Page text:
I am not suggesting that we revile Columbus, by any means. he was a man of great vision. He took a big chance on sailing where no one of his race had gone before. These are admirable traits. The full ramifications of his voyage were far beyond anything he could have predicted, I'm sure.
Yet before we wear out our voices lauding Columbus, let us take a moment to reflect upon some those of those ramifications: the subjugation of people, the denial of human rights.
As I watched the story of the quilts of Gee's Bend, I became acutely aware of the fact that "liberty" has not existed for the full 232 years for everyone in this country. Some acquired it much later in the story. There are those who might argue that some have yet to acquire it fully.
I remember thinking at that moment of how important it is for theatre and other storytelling media to ensure that these stories continue to be told.
For that reason, I will say that the Arden Theatre Company's Gee's Bend goes beyond merely being entertaining and beyond even thought-provoking directly into the realm of inspiring.
Both of the candidates are now touting their platforms of change, and that is good. Change is good.
However, one lesson that can be learned from Gee's Bend is that change, real change, goes far beyond any ballot box. Real change comes from within each of us.
It was Gandhi who said, "You must be the change you want to see in the world."
If you're in the Philadelphia area before December 1st, get over to the Arden Theatre and get inspired by Gee's Bend.
And for everyone: Yes, vote for change, but more importantly, be change.

Wednesday, October 8, 2008

A New Voice

I would like to take this opportunity to welcome a new voice to the Denver Theatre Community. Angela Clemmons joins the Denver Post as a new part-time theatre critic with her review of The Denver Civic's Magdalene: Woman of Light.
I am glad to have another set of critical eyes join the dialogue that exists in Denver. I believe that criticism -- good criticism, thoughtful criticism, brave criticism -- is of vital importance to the growth of any theatre community. There are those around who tout themselves as critics but do little more than slobber favourably over every production they see. This may get them "copied and pasted" into lots of MySpace blogs and Community Theatre webpages, but it lacks any critical perspective and, I believe, does more harm than good.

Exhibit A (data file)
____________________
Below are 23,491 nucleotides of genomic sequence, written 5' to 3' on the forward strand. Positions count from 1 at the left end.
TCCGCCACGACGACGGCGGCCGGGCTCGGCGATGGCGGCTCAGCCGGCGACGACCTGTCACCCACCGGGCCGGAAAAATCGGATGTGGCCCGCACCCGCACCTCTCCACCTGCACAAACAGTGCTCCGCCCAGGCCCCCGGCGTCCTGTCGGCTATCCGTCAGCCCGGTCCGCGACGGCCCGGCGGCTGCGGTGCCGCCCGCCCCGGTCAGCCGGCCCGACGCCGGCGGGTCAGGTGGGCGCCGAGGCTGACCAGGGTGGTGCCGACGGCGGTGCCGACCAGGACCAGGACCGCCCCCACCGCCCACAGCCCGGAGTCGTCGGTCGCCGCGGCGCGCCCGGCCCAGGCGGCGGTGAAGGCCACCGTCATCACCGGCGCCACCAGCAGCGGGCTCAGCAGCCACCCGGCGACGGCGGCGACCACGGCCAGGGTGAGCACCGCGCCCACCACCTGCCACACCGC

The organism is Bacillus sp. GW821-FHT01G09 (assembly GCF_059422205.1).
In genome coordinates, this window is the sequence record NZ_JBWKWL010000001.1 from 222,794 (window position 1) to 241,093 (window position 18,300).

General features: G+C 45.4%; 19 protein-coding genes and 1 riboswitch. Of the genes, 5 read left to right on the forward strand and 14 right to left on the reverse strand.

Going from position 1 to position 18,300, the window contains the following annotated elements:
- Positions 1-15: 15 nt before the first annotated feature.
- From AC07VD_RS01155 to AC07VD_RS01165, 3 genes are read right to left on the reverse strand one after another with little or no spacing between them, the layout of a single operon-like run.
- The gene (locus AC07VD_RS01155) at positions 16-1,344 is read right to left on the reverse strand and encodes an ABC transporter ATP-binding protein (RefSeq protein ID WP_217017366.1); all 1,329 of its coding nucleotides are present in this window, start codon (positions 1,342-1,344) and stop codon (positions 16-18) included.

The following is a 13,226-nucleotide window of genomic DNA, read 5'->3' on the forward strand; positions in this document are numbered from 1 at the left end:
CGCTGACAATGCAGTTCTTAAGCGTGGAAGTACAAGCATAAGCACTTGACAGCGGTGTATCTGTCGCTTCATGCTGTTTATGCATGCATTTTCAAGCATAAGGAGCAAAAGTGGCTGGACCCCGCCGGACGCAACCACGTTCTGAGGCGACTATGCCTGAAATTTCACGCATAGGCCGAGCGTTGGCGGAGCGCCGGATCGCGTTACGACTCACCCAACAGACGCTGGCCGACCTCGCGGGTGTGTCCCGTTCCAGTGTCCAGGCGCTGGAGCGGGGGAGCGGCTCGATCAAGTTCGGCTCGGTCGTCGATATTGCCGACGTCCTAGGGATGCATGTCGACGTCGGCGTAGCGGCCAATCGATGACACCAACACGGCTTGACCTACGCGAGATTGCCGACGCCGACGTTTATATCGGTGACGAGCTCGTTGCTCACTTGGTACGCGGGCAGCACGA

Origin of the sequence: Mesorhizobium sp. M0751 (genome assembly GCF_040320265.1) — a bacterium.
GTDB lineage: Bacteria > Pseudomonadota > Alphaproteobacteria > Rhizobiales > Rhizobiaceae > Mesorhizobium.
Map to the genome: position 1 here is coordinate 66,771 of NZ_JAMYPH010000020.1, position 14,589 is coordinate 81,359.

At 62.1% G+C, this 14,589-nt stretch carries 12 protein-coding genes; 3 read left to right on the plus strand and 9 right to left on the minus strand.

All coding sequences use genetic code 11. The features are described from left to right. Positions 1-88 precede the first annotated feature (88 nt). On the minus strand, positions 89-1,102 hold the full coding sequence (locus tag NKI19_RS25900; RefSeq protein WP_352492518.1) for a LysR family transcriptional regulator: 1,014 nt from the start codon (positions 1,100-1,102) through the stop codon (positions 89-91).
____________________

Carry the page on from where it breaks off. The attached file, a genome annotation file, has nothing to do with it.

Now, I make my recommendations of shows that I see, but I am not a critic myself. I don't claim to be, either. I think that is best left to John and others more removed from the inner workings of Denver Theatre. In addition to occasionally blogging, I still direct, act, and keep my hands in a few things around town behind the scenes. It feels inappropriate for me to be critical of someone else's work when I am constantly striving to improve upon my own. Though I suppose my criticism does come in some ways through my omission, but, since you all can't know all the shows I have or have not seen, I still have a little "wiggle room."
Besides, compared to me, John Moore and Lisa Bornstein are pussycats. I would be far less forgiving.
Still, the more voices, the more perspectives, the better for us all, so welcome Angela. I look forward to more from you in the near future.
Now this clip has nothing to do with anything above, but I wanted to share another favorite memory of the late Paul Newman. Incidentally, this was scene was shot (mostly) just north of Durango, CO, near where I grew up. (The camera angles make it look higher than it is.)